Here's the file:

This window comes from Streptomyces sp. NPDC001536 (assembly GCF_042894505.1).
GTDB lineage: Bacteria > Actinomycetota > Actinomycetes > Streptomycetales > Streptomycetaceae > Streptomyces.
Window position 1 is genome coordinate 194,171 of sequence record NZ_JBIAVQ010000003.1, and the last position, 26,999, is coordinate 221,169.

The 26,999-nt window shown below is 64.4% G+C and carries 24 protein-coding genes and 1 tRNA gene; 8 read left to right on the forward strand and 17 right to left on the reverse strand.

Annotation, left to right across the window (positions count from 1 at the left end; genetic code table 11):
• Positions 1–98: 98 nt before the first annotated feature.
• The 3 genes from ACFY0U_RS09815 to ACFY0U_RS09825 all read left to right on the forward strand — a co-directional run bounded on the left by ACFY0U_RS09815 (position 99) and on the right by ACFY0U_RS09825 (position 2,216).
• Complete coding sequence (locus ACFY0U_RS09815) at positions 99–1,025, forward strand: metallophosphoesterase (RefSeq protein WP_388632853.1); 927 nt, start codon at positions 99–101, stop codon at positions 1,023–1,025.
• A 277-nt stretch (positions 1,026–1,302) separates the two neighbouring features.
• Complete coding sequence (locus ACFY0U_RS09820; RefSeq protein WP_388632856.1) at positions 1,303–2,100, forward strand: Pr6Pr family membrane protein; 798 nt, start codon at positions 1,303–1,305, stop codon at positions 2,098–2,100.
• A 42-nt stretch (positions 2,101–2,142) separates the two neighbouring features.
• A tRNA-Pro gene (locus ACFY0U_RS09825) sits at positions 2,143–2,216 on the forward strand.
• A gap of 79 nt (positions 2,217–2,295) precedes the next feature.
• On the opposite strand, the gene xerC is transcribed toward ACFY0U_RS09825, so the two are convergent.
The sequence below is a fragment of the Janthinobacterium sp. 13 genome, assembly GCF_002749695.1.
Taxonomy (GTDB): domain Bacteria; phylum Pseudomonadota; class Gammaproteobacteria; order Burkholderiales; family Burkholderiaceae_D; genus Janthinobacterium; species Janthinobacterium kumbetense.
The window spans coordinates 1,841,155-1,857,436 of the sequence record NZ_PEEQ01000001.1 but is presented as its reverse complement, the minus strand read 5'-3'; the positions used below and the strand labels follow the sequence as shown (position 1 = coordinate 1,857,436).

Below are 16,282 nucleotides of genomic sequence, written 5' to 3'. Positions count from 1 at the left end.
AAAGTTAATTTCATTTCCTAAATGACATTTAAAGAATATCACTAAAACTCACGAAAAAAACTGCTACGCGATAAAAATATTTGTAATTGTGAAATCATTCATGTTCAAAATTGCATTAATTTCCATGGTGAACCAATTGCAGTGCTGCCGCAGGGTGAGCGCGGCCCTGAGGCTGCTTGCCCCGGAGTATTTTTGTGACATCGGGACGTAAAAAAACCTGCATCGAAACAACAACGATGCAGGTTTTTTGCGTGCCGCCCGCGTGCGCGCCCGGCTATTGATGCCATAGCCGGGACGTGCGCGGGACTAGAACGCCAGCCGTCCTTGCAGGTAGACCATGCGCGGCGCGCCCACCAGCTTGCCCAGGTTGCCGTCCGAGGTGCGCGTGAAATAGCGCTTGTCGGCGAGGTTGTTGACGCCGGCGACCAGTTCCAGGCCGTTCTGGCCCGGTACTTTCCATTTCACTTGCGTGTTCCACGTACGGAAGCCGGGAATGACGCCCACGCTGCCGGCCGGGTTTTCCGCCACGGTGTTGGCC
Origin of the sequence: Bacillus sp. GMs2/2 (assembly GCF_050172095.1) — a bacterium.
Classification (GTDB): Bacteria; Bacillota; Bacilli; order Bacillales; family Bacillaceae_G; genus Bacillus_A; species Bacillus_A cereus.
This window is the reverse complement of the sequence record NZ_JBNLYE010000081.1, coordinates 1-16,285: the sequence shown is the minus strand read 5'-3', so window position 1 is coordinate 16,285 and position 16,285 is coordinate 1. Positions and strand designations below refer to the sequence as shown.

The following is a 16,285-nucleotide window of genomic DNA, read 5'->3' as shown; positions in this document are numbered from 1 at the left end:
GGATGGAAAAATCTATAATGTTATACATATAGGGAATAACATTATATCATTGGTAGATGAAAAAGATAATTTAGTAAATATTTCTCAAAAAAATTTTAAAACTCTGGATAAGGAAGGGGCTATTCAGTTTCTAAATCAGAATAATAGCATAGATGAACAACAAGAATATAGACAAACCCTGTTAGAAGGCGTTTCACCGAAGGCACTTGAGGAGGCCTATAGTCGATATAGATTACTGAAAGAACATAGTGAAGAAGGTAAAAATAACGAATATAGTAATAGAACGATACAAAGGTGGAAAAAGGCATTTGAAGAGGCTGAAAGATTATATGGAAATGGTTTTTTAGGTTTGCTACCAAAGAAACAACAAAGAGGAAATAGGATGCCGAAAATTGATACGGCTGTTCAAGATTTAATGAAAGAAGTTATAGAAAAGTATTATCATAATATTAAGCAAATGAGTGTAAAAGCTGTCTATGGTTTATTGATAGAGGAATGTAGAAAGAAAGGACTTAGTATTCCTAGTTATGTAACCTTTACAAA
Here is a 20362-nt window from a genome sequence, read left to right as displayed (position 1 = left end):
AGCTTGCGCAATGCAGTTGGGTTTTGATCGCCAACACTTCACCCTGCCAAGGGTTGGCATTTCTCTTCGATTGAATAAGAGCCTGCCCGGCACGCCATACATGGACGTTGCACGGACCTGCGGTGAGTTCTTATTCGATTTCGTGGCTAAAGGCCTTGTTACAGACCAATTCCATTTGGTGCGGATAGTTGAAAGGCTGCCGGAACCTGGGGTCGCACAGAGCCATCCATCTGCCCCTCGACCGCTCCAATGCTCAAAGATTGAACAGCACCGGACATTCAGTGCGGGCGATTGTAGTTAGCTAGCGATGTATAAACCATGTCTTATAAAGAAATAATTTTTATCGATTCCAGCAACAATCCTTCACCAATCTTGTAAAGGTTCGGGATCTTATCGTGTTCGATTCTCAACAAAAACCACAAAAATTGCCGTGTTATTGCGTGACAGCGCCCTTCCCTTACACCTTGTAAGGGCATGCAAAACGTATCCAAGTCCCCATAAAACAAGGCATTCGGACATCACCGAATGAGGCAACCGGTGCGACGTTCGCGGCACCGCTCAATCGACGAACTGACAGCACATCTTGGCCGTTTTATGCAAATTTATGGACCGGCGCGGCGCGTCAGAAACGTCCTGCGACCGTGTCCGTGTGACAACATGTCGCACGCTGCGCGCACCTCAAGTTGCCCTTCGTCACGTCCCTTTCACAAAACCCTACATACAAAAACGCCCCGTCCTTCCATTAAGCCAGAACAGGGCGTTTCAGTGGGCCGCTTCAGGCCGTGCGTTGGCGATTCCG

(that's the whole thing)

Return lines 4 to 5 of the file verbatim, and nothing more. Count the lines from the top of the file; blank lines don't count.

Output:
The 26,999-nt window shown below is 64.4% G+C and carries 24 protein-coding genes and 1 tRNA gene; 8 read left to right on the forward strand and 17 right to left on the reverse strand.

Annotation, left to right across the window (positions count from 1 at the left end; genetic code table 11):